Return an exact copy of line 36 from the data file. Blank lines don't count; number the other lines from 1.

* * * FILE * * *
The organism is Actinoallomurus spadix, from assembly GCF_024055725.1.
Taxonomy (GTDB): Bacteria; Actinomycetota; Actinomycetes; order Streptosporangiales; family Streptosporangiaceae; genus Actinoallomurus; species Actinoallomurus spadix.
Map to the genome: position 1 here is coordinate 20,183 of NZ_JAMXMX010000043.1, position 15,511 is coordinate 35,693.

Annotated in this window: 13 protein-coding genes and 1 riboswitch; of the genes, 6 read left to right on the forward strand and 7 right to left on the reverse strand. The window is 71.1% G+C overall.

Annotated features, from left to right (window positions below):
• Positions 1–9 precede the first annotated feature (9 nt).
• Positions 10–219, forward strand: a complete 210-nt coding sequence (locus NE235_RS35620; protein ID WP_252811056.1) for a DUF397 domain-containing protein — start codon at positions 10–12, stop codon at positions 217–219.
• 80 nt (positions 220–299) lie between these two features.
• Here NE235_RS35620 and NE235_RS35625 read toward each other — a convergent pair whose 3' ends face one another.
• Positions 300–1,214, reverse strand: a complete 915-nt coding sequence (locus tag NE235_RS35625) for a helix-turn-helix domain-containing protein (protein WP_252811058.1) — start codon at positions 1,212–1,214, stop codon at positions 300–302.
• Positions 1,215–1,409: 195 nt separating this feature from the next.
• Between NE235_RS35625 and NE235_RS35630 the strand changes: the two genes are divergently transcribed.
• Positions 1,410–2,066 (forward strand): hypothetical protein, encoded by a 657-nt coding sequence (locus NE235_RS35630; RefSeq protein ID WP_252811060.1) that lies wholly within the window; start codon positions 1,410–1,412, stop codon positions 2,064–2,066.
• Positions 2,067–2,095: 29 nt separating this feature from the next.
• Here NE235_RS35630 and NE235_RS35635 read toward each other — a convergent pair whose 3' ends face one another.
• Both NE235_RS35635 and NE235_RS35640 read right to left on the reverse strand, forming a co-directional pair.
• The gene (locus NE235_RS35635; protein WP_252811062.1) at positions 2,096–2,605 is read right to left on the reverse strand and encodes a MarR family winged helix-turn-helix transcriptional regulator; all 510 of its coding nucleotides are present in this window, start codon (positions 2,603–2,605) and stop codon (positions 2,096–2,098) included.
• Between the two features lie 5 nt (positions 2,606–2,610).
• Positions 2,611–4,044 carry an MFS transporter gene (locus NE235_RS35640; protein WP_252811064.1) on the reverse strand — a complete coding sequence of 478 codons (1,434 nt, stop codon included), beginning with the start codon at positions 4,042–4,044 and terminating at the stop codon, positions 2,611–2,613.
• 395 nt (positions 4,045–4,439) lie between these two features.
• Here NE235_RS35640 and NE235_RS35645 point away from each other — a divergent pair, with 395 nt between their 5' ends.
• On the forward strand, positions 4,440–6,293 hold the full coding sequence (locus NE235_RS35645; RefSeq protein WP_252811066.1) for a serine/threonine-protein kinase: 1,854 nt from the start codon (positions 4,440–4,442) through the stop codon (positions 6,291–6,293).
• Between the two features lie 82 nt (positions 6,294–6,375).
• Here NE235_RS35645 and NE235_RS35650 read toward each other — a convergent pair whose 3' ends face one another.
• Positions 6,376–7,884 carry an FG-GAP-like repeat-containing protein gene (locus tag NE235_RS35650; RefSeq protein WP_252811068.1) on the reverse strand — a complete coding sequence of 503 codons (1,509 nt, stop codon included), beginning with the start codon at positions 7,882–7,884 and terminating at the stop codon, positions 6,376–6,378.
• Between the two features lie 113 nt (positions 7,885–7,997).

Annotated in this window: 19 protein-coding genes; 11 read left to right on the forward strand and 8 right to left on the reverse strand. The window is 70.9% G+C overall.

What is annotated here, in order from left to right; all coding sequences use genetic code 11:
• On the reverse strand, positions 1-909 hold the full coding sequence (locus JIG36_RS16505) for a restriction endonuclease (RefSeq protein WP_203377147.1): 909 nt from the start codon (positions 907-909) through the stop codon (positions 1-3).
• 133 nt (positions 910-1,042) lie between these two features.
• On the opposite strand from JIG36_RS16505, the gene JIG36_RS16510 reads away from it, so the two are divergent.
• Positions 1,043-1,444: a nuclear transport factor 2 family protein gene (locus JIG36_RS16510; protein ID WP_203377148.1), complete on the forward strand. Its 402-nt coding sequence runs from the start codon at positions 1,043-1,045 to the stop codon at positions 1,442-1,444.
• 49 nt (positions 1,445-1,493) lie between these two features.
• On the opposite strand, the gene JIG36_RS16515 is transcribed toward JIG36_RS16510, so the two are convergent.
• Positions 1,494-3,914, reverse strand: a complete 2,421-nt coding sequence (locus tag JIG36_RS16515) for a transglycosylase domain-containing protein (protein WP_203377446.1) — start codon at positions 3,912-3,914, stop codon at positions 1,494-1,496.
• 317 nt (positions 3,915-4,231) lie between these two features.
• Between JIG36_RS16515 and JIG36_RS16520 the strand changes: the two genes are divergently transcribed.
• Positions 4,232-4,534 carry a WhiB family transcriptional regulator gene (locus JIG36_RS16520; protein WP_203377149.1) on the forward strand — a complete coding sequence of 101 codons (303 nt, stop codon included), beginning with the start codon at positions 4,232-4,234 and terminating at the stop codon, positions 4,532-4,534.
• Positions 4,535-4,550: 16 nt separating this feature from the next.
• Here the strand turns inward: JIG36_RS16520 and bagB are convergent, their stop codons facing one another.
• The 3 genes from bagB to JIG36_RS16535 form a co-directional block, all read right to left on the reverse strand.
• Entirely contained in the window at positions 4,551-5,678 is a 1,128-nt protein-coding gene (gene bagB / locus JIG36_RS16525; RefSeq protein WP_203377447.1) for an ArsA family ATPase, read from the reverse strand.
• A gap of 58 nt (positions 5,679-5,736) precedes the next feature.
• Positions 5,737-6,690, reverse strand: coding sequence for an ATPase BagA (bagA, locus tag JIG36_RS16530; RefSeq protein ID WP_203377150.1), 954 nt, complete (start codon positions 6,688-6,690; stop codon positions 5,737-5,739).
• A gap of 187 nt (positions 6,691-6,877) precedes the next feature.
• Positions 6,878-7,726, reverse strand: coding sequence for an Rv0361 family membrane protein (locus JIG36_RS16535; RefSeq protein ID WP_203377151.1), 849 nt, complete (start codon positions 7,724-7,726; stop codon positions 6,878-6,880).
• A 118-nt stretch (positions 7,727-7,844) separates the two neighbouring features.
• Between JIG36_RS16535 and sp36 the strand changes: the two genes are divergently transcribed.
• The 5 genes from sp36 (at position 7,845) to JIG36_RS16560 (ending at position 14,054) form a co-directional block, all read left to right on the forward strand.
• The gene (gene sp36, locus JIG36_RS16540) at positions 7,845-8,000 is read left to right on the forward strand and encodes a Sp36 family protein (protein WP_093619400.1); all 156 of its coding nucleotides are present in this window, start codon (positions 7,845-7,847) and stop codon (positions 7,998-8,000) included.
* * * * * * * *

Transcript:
• 317 nt (positions 3,915-4,231) lie between these two features.